Updated Apr 17, 2018CLOSED
Offered by African Academy of Sciences, Bill & Melinda Gates Foundation and New Partnership for Africa's Development as part of Alliance for Accelerating Excellence in Science in Africa and Grand Challenges Africa
|Criteria: Label||Criteria: Description||Amount Per Prize|
|Grant Category||Seed Grants||Up to $100,000|
|Grant Category||Innovation Transition Grants||Up to $250,000|
|Stage||Stage 2: Research & Development, Stage 3: Proof of Concept and Stage 4: Transition to Scale|
Specifically, we seek projects that propose innovation in the following areas:Data sources: Pilot tests of new sources of data, particularly those that would bring together different research communities for new perspectives on the problem
|Management Team||African investigators are invited to apply, with the support of the primary organization where they are affiliated, and where the major programme of work will be undertaken.|
|Past Impact Evaluation|
Seed grants (funded at up to $100,000 USD) do not require extensive preliminary data and are meant to provide an opportunity to test particularly bold ideas, including applying approaches from outside the field or that bridge fields. New approaches could be piloted as additions to ongoing funded projects. The application process entails submission of an online application succinctly describing the new approach and how it will be tested.
Full grants – Open to South African Nationals only (funded at up to $250,000 USD) do require substantial preliminary data and are meant to provide an opportunity to refine and rigorously test approaches, including those that have previously shown promise in controlled or limited settings.
|Other||We will NOT consider funding for:|
-Proposals to develop diagnostic devices and technologies or for drug discovery. Although diagnostic devices and new drugs are potentially critical to AMR solutions, these areas are not unique to AMR challenges and should therefore be advanced more comprehensively against a broader landscape of possible needs and solutions. Thus, while excluded here, they may be part of a future request for proposals.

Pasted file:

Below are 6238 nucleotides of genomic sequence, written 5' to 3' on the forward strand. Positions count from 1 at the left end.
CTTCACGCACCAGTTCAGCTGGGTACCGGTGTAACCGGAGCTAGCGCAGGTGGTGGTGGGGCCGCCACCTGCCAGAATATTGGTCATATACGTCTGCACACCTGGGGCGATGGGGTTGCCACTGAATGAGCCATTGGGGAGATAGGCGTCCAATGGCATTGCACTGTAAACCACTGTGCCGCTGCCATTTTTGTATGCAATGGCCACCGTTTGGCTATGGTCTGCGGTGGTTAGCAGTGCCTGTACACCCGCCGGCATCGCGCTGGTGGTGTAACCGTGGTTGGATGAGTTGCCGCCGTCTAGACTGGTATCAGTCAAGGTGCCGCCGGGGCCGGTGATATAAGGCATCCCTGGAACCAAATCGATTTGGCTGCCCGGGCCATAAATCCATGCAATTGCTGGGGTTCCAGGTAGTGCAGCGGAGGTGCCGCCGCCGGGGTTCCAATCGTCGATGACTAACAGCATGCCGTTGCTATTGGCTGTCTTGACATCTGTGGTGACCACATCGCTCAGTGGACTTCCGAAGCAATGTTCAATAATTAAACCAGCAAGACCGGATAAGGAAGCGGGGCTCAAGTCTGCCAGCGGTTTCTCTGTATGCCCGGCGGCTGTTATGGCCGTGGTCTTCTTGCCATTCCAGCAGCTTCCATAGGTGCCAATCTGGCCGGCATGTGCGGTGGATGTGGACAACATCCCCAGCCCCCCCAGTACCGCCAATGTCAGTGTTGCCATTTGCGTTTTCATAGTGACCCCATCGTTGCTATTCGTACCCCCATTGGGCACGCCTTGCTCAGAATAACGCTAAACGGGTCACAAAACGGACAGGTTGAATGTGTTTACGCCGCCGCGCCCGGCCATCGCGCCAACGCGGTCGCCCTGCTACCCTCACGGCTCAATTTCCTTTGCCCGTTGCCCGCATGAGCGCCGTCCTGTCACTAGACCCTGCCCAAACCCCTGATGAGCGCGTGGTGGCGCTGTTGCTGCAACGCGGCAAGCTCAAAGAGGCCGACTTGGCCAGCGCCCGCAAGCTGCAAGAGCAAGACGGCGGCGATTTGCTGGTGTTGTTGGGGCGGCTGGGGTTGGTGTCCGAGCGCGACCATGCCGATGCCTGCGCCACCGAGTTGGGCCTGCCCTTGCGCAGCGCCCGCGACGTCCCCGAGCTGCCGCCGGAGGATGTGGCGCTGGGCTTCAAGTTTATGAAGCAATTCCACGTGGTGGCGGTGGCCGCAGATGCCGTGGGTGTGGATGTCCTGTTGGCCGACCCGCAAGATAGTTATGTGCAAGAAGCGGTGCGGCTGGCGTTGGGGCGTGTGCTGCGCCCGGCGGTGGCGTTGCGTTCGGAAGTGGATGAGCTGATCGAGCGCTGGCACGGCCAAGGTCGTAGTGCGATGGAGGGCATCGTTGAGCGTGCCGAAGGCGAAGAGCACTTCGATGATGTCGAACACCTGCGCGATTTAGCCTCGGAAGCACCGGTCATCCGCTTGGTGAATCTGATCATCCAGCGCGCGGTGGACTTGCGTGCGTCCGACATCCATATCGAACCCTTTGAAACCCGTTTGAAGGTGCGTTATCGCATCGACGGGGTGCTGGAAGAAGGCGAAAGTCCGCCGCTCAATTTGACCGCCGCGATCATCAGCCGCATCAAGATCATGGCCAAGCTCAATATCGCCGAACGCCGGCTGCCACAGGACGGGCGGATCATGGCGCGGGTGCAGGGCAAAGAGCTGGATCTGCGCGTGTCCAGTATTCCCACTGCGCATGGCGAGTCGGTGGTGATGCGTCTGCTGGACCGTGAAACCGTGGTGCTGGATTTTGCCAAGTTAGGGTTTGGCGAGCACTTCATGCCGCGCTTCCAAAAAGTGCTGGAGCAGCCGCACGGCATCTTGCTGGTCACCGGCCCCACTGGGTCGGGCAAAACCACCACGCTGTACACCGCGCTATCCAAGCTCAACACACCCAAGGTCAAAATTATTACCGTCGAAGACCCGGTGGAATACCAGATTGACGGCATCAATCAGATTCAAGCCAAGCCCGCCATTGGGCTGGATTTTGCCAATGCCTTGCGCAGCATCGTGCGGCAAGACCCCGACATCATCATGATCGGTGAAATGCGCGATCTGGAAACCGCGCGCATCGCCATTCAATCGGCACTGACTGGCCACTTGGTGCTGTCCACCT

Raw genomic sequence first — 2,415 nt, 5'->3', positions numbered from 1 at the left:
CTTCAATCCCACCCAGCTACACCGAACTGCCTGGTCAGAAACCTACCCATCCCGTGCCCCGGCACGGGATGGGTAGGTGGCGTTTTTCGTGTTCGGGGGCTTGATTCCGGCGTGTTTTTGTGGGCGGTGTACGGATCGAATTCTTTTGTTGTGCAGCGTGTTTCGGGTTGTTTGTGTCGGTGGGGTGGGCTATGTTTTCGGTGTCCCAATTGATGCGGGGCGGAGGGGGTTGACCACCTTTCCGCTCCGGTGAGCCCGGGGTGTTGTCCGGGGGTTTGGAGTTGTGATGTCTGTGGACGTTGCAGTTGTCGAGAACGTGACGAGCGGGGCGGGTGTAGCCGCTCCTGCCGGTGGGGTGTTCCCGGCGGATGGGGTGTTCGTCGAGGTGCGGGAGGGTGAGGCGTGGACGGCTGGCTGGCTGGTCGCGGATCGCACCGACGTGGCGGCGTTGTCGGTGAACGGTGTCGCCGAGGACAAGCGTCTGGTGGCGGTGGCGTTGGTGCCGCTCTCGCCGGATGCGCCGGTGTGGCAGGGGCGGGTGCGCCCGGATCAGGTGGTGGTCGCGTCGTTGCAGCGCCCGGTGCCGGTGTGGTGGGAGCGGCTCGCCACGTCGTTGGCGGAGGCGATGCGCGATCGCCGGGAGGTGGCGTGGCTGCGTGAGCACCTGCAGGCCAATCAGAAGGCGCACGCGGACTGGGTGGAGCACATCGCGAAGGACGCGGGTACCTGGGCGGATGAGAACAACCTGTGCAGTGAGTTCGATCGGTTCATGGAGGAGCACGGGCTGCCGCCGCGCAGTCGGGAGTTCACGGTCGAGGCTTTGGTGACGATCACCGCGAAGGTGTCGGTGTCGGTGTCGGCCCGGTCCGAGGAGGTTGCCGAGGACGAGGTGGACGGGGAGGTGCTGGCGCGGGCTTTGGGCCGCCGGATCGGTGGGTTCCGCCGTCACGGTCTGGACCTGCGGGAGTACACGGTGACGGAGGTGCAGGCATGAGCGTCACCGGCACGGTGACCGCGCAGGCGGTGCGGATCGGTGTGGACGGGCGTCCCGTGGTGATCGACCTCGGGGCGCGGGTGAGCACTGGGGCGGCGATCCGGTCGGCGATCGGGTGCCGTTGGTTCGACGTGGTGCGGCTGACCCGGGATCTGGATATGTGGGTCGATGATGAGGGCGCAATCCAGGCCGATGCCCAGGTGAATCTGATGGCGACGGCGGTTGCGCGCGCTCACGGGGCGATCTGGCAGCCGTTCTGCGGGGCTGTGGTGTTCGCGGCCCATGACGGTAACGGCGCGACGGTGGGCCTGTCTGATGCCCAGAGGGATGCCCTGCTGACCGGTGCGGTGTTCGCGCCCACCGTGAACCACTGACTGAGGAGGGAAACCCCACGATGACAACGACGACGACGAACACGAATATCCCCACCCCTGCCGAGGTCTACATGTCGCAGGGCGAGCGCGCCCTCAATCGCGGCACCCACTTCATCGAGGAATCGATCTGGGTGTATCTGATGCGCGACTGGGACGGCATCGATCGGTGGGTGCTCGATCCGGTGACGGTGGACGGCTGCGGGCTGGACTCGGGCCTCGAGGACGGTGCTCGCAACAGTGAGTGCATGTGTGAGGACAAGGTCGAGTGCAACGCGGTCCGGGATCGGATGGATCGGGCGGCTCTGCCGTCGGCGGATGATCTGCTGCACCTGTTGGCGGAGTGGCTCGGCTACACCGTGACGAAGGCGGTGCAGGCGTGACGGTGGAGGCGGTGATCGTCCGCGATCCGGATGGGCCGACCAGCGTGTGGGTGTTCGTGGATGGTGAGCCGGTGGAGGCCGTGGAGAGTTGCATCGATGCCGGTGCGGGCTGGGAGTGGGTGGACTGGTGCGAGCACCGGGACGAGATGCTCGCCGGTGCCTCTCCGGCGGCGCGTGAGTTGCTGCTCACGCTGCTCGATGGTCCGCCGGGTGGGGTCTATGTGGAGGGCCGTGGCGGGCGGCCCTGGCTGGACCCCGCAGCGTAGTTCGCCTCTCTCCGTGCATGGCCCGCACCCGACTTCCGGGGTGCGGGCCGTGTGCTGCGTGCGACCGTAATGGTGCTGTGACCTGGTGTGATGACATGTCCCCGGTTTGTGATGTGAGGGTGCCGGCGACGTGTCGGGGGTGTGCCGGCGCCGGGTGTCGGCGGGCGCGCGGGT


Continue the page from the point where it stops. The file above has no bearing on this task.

-Proposals without a clear application to surveillance or facilitating the development of new evidence describing the global burden of AMR
-Proposals seeking to apply existing tools in ways that do not transform our understanding of the global emergence or spread of AMR
-Incremental improvements to conventional solutions or typical disease surveillance. We will not consider local surveillance programs or projects or small improvements in surveillance, e.g., use of mobile data collection, automation of traditional processes, or improving access to existing tools or technologies.
-Proposals that simply expand the availability of primary data without a clear link to informing our understanding of global AMR epidemiology
-Applications proposing basic research
-Ideas not directly relevant to low- and middle-income contexts
-Genomic and other laboratory-based approaches that lack a clear application to AMR surveillance or epidemiology
-Ideas focused on quantifying resistance in animal or livestock populations or in environmental samples without a direct linkage to how data would impact public health practice
-Proposals involving clinical trials in human volunteers or patients (note: use of existing datasets or other outputs from clinical trials may be considered, as long as the proposed approach is feasible within the time and financial envelopes provided).
This request for proposals seeks to encourage scientific collaborations between African researchers, and between different organizations across the continent. We therefore seek to encourage data sharing between individually funded projects. We expect that such sharing will help to ensure that the goals of the innovative approaches in individual projects are ultimately integrated with each other. Furthermore, we expect that sharing experimental methods, data, and resources will ultimately improve the ability to compare and validate local research findings and to develop innovations, interventions and products that can have impact at a greater scale. The reviewers to this call will evaluate how well applications address these requirements. Collaborative efforts include:
-Cohort harmonization: when collaborating with projects with existing cohorts or establishing new cohorts, investigators will be expected to participate, whenever possible, in cohort harmonization. Study sites will be expected to develop and follow standard operating procedures and quality control protocols for specimen collections and participate in the establishment of a minimum common set of data and specimens to be collected across the program.
-Data sharing: Projects will submit a data sharing plan that is equitable, ethical, and efficient.